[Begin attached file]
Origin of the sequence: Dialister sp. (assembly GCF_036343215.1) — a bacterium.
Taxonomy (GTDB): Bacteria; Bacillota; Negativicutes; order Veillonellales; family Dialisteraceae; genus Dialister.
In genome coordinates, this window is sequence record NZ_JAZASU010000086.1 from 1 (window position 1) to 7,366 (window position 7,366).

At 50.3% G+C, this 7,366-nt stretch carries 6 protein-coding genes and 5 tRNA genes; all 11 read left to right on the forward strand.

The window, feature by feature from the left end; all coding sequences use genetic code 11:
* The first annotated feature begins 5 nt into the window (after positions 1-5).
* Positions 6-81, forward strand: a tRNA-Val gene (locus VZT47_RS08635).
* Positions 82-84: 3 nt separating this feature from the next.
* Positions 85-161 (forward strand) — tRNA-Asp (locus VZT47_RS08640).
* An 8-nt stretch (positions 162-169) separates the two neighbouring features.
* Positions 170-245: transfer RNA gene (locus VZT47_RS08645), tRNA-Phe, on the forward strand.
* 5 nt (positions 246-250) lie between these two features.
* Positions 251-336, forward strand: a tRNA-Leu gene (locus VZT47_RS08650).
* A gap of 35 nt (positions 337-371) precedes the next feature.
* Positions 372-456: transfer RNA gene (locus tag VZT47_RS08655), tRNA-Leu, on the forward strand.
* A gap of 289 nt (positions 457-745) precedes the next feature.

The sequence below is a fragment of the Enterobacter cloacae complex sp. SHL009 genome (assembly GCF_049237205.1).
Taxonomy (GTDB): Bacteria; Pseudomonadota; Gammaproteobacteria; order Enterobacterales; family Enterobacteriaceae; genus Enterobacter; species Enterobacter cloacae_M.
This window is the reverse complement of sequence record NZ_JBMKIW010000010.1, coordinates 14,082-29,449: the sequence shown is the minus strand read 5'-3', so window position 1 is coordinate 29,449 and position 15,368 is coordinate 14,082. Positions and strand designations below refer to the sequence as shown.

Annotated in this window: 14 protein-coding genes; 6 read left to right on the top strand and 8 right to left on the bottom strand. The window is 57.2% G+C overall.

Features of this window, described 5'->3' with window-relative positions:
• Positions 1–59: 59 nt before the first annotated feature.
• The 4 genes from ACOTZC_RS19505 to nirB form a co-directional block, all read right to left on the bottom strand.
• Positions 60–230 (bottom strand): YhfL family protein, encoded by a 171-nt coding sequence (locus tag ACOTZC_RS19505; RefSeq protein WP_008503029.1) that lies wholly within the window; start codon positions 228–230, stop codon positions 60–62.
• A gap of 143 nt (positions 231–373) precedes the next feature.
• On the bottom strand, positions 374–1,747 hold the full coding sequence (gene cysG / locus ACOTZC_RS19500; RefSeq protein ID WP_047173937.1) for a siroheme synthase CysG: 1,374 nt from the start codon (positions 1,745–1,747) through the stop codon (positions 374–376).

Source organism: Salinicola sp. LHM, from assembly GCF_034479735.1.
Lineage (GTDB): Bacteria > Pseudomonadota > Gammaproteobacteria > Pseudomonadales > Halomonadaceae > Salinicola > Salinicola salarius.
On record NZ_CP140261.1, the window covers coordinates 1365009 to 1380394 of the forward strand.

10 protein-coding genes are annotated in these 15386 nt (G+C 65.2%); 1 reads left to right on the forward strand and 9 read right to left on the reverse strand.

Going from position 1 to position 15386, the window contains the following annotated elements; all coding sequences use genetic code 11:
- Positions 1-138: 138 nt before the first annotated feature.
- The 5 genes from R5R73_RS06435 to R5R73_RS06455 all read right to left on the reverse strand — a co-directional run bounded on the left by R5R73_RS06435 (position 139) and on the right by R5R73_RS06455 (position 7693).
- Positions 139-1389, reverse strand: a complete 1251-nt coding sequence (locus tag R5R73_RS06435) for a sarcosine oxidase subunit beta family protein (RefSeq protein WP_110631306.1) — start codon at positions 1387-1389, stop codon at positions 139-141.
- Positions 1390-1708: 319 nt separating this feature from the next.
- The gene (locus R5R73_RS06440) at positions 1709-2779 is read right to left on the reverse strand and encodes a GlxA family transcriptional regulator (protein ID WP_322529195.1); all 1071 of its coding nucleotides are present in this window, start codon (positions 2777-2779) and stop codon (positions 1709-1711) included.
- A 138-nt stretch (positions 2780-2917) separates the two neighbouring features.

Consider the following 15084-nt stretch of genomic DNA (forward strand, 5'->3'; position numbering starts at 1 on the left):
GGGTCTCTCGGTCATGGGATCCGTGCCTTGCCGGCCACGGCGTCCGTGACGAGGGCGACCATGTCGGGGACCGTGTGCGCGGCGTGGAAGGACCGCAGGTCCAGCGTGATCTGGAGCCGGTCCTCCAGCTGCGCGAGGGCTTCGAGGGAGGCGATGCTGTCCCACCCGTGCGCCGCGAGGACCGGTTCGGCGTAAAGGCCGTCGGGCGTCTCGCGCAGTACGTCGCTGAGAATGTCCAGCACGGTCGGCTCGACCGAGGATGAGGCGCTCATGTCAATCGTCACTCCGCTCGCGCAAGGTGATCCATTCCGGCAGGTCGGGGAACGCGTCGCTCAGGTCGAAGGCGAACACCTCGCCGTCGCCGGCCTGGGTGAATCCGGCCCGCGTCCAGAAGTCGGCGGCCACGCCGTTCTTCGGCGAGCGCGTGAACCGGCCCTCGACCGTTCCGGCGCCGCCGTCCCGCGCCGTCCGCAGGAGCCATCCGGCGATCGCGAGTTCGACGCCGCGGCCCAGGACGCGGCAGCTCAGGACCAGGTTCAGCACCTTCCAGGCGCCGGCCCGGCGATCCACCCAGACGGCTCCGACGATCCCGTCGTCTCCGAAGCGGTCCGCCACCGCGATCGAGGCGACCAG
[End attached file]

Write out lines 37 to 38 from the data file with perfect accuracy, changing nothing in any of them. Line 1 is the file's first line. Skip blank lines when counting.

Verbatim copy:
- A 138-nt stretch (positions 2780-2917) separates the two neighbouring features.

Consider the following 15084-nt stretch of genomic DNA (forward strand, 5'->3'; position numbering starts at 1 on the left):